BANGKOK (Reuters) - Thailand is cracking down on migrant workers from neighbouring countries, saying they are “stealing jobs from Thais”, amid fears that anti-immigrant sentiment is rising as Southeast Asia’s second-largest economy stagnates.
In an operation led by the Thai labour department, police and troops on Wednesday raided a fresh produce market in Bangkok and arrested 14 people, most of them from neighbouring Myanmar.
“We have received many complaints about illegal immigrants working in markets including Vietnamese and even South Asians who were stealing jobs from Thais,” Thai immigration police chief Nathorn Phrosunthorn told Reuters.
“They should be doing the jobs that Thais don’t want to do like work as house cleaners,” he said.
Under the terms of a 2015 memorandum of understanding Vietnamese citizens are restricted in their employment in Thailand and can work only as manual labourers in Thailand’s fishing or construction sectors.
Cambodians also have been nabbed in the raids, along with people from Myanmar and Vietnam.
More than 3 million migrants work in Thailand, the vast majority from neighbouring Myanmar, according to the International Organization for Migration.
Thailand became wealthy compared to its neighbours when its economy boasted annual growth rates of over 7 percent in the 1980s and 1990s, drawing migrant workers from across the Greater Mekong Delta region and other parts of Asia. They mostly did jobs Thais tend to spurn, including backbreaking work in the fishing and construction sectors.
But, more than two years after the military government seized power and with Thailand’s economy on shaky ground, rights groups also see rising resentment against immigrants in Thailand, mirroring such sentiment elsewhere in the world.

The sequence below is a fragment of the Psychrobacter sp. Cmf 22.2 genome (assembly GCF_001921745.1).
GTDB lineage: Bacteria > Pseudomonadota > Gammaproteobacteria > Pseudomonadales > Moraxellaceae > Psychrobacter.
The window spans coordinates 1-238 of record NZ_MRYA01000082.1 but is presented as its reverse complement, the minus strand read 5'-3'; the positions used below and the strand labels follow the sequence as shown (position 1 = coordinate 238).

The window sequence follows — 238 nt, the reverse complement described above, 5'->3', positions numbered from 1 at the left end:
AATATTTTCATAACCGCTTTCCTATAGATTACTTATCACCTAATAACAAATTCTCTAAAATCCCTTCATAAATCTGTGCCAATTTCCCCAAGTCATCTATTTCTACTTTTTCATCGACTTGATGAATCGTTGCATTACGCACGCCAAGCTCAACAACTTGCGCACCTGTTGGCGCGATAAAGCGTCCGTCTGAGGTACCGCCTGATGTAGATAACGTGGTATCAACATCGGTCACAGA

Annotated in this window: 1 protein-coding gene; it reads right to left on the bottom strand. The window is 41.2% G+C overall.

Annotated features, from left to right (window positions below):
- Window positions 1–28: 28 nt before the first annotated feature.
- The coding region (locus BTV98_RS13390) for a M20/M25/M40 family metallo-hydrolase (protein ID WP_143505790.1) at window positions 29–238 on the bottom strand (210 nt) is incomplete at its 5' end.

“There seems to be a surge of national sentiment in Thai immigration policy claiming migrants from Vietnam, for example, are taking jobs that are reserved for Thai nationals,” Sunai Phasuk from Human Rights Watch told Reuters.
“We haven’t seen this kind of rise in anti-immigrant sentiment for decades. This has a lot to do economic concerns.”
Sanit Choklamlert, a shop keeper in Bangkok’s Silom business district, said migrants are seen as competitors for some Thais.
“There are too many Myanmar people here now and they’re fighting for the same jobs as us,” he said. “We need to send some back.”
Thailand’s economy is on course to grow 3.0 percent in 2016 after expanding 2.8 percent in 2015 and only 0.7 percent in 2014.
Nathorn said the crackdown was not driven by an anti-immigrant policy. “We still need migrant labour. We just want to keep some order,” he said.
The raids have targeted fresh markets, restaurants, supermarkets and shopping malls. Around 153 immigrants were rounded up between Sept. 1 and Sept. 26, according to labour department figures. Those caught face up to five years in prison, a fine of up to 3,000 baht ($100) or deportation.
Migrants are often at risk of falling into the hands of human trafficking rings, who sell them into virtual slavery on plantations, timber mills and fishing boats, human rights groups say.
Thailand was removed from the bottom rung of the U.S. State Department’s annual list of worst human trafficking offenders this year despite what the department described as “widespread forced labour” in the country’s vital seafood industry.
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Additional reporting by Jutarat Skulpichetrat; Editing by Bill Tarrant